Pear Avenue Theatre is Relocating

The award-winning Pear Avenue Theatre will soon have a new name and a new home
Pear Theatre NEW DIGS: Diane Tasca, the Pear Theatre's artistic director, showed plans for her company's new theater.

The award-winning Pear Avenue Theatre will soon have a new name and a new home. The 13-year-old company is relocating from its current location on Pear Avenue—just off of N. Shoreline Boulevard near Moffett Field, in Mountain View—to 1110 La Avenida.

The new, larger space was designed by San Jose architect, John Duquette, and is barely a half mile from the theater's longtime home. The company will be changing its name to Pear Theatre, in homage to its Pear Avenue origins.

The new space will more than double the capacity of the current theater, which seats only 40. The new location will allow for audiences of 80 to 99 people, depending on the production's configuration needs, according to a press release.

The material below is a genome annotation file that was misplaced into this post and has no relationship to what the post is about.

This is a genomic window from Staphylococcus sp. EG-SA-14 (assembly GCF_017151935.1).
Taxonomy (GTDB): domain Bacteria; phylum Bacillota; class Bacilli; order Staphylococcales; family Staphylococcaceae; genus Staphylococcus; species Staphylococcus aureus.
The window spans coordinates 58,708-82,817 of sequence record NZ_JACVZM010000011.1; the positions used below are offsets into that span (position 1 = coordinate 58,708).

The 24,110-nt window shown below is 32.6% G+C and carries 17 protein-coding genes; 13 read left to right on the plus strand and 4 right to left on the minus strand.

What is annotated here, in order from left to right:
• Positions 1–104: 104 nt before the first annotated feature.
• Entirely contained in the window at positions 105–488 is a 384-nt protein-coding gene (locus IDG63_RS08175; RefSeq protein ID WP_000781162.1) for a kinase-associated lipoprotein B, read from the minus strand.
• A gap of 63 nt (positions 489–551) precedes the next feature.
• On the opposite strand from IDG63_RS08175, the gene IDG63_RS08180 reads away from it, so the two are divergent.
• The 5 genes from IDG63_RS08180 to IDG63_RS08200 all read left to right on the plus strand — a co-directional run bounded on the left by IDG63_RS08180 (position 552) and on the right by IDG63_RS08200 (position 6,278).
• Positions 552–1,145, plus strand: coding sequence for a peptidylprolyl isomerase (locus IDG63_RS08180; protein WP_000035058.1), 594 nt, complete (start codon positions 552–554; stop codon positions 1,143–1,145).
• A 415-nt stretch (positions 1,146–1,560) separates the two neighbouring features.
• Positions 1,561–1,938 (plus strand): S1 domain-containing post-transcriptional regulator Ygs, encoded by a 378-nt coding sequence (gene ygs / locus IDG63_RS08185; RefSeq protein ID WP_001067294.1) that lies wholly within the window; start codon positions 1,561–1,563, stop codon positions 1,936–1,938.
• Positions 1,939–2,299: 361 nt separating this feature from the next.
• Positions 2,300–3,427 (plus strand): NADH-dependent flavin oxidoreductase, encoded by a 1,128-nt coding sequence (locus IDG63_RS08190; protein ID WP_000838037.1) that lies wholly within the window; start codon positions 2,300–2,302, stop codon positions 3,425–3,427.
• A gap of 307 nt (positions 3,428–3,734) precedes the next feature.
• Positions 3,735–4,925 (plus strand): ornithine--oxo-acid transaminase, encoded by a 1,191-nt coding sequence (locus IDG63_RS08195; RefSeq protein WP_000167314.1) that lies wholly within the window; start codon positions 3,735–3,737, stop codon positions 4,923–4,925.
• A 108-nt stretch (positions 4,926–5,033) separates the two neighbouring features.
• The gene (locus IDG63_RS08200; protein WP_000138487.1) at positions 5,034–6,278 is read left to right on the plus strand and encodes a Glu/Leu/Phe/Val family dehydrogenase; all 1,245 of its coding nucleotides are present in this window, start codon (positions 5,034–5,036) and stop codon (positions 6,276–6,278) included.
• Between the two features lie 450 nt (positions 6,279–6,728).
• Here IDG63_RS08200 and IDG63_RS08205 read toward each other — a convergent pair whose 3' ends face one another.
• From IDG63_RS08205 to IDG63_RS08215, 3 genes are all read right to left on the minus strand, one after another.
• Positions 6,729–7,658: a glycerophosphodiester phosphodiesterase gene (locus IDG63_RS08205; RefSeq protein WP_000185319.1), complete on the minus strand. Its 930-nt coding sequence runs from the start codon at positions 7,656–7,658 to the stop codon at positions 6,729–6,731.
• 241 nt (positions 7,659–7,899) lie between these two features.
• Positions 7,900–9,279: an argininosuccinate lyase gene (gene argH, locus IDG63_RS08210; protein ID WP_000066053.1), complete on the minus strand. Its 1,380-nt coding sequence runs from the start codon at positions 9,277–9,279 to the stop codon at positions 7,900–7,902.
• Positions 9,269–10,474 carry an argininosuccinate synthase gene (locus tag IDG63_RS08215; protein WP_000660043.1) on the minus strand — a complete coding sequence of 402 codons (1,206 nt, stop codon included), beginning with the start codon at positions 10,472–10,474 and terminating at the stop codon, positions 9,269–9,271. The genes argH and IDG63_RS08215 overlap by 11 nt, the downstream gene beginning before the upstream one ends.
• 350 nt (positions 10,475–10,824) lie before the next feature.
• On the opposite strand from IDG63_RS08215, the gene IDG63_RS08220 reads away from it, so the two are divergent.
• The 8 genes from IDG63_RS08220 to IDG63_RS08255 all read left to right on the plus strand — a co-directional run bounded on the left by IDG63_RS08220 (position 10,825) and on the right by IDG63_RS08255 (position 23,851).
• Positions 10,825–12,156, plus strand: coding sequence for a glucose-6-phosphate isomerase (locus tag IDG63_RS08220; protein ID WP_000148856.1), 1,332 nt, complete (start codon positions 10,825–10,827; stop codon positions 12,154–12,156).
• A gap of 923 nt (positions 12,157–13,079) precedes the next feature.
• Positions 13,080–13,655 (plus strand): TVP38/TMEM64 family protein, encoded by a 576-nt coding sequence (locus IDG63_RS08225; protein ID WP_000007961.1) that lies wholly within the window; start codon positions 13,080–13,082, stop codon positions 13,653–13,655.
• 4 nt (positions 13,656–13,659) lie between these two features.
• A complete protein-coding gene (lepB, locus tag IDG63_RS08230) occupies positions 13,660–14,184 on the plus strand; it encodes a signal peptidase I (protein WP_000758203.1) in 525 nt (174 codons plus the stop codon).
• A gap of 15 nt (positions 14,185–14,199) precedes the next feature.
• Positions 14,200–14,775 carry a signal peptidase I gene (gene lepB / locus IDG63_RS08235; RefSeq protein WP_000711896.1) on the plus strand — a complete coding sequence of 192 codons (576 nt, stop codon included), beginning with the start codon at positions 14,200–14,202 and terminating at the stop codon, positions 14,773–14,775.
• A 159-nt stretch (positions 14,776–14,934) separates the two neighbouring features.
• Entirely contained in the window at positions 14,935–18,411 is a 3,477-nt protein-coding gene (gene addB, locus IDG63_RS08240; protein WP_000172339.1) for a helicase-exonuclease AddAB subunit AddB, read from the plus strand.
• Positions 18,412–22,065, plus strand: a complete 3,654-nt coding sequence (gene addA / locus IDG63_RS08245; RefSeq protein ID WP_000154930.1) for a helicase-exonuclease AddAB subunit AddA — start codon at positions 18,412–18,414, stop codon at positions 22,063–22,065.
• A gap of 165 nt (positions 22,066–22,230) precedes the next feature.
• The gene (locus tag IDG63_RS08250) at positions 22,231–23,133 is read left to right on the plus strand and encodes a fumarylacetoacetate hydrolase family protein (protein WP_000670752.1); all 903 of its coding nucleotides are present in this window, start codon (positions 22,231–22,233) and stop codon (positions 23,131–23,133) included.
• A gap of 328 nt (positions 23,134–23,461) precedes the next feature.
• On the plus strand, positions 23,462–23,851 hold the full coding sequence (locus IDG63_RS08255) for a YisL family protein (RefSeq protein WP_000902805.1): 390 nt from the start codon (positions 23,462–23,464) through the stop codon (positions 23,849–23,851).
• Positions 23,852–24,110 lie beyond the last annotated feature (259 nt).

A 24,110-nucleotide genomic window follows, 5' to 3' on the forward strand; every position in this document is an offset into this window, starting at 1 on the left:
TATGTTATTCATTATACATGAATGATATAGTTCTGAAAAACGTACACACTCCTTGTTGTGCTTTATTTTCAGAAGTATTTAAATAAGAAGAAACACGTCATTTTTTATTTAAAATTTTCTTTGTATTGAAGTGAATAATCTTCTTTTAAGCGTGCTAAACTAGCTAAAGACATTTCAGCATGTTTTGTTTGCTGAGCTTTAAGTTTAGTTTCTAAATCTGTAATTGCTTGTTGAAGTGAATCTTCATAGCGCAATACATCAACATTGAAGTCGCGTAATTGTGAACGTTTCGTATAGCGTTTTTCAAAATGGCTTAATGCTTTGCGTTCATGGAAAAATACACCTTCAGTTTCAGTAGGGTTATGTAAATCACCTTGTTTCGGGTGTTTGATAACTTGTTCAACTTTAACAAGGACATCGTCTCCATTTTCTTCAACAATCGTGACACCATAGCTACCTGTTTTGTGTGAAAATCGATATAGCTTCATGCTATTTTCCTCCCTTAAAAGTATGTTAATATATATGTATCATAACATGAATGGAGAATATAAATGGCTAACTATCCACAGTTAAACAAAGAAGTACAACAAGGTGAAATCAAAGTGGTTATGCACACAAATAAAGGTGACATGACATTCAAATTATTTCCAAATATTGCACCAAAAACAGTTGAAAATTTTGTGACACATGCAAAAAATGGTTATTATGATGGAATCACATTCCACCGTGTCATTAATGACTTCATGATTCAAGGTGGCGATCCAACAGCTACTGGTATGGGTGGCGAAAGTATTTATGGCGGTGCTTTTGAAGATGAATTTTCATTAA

"The Pear has blossomed over the past 13 years, with our shows consistently playing to sold-out audiences and gathering critical acclaim," the Pear's founder and artistic director, Diane Tasca, says in the release. "We are pleased to have garnered support from such a vibrant artistic community and sophisticated, discerning audiences. We look forward to a larger, and yet still intimate space that will allow us to share our work with an even larger audience, and to introduce new programs to serve our community."

Tasca announced the location of the new performance space and the titles included in the company's upcoming season at an event for Pear supporters held at her Palo Alto home last week.

The company will kick off its 2015-16 season at its new home with Tasca's new play Walls of Jericho. The Pear's artistic director is adapting the new production for the stage from the short story Night Bus, by Samuel Hopkins Adams. (The short story also inspired the classic film, It Happened One Night.)

The production is set to open Sept. 18. Other notable works in next season's crop of shows include a local playwright's new translation of Anton Chekov's Uncle Vanya, Tracy Letts' Pulitzer Prize-winning August: Osage County, and Pear Slices 2016, the company's annual short-works festival.

Details of the 2015-16 season and more information on the move can be found at

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